Phishing: When is a login not a login?

If you are in the business of hosting a platform that requires users to login and supply personal information your biggest challenge is reacting to attacks that use your branding as bait. Helping your users identify your legitimate platform using certificates and enhanced authentication protocols is essential.

Phishing is not new. The first phishing attack we recognise as the ground breaker was in 1996, although the concept for this type of attack had been documented for around eight years beforehand. Today Phishing attacks are a ubiquitous part of the Internet and obviously a healthy source of user credentials, and income, for the criminals that leverage them.

Getting a user's credentials is always a good day at the office in the criminal underworld of phishing. I really do mean "at the office" too, many of the gangs that use phishing attacks are setup like small businesses with offices, water coolers and summer outings. That shouldn't be a surprise when you think how successful this type of attack can be, and how much 'revenue' can be generated in one hit. A particularly large haul netted $1.5 Million in 2009.

The primary target for Phishing attacks has always been credentials for financial sites. Take PayPal as an example; over 100 Million active accounts, a high liquidity, bank and credit card details instantly available and money can be sent to another email address with little authentication. But, PayPal is no longer enough and almost every site that contains personal or financial information has been a target, even the IRS has been used as bait.

It used to be easy to spot Phishing attacks directed at PayPal users, the URL would point to Paypol or similar and the writing style of the email made it obvious the sender wasn't a native English speaker. However, today's attacks are much slicker, very well crafted and often convincing enough. Often the URL is manipulated to make the reader think they are visiting one site - http://www.google.com - when in fact are directed to another. Look-a-like website forgery is used too, creating an identical copy of a website at a near accurate URL - www.yourbank.attacker.com. As I said--"convincing enough."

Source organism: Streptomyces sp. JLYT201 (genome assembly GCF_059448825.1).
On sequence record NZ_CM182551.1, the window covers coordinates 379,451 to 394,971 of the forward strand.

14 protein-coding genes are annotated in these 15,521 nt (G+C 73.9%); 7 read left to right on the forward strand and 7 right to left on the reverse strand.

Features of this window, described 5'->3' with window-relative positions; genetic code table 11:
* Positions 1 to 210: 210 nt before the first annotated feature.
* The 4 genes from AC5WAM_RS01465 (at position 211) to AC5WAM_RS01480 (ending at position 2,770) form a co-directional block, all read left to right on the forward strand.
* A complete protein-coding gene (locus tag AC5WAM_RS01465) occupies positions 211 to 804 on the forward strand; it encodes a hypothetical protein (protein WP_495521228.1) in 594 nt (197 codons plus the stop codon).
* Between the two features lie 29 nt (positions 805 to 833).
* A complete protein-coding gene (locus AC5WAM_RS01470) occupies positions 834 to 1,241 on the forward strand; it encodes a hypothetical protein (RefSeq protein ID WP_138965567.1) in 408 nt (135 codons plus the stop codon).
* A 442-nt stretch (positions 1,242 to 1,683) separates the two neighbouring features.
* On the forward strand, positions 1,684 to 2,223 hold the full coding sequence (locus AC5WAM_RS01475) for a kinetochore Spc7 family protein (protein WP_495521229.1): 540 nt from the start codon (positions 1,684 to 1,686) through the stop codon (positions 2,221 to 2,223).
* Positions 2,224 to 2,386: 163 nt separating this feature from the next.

More worryingly, businesses have had to respond to the challenge of directed attacks, known as Spear Phishing, and Puddle Phishing, whereby the attacker is choosing a specific organization to target. Any site with a login prompt of value is now a target, especially if the same login credentials can be used at other sites.

The risk to an organization from a Spear Phishing attack is significantly greater because corporate intellectual property could be at risk, as well as long term access to internal systems if the attack goes undetected. It is this administrators fear the most; and the idea that underpins the Advanced Persistent Threat (APT), persistent because we haven't detected the intruder yet.

Protecting your business against phishing means using a variety of tactics. Good perimeter security combined with up to date browser and desktop security apps is a given. Educating your users to double check URLs before they click on them adds a smart social protection too. Remember too that no one is beyond the reach of these attacks - there is a form of phishing called Whaling that seeks to target all but high-level or C-suite executives. Educating those users might be a challenge now, but much less of a problem than cleaning up after an exploitation. End user training and awareness is now big business, both commercially and DIY.

We can all help too, if you stumble across an odd looking website, verify it or submit it to a service like PhishTank. Stay safe out there.

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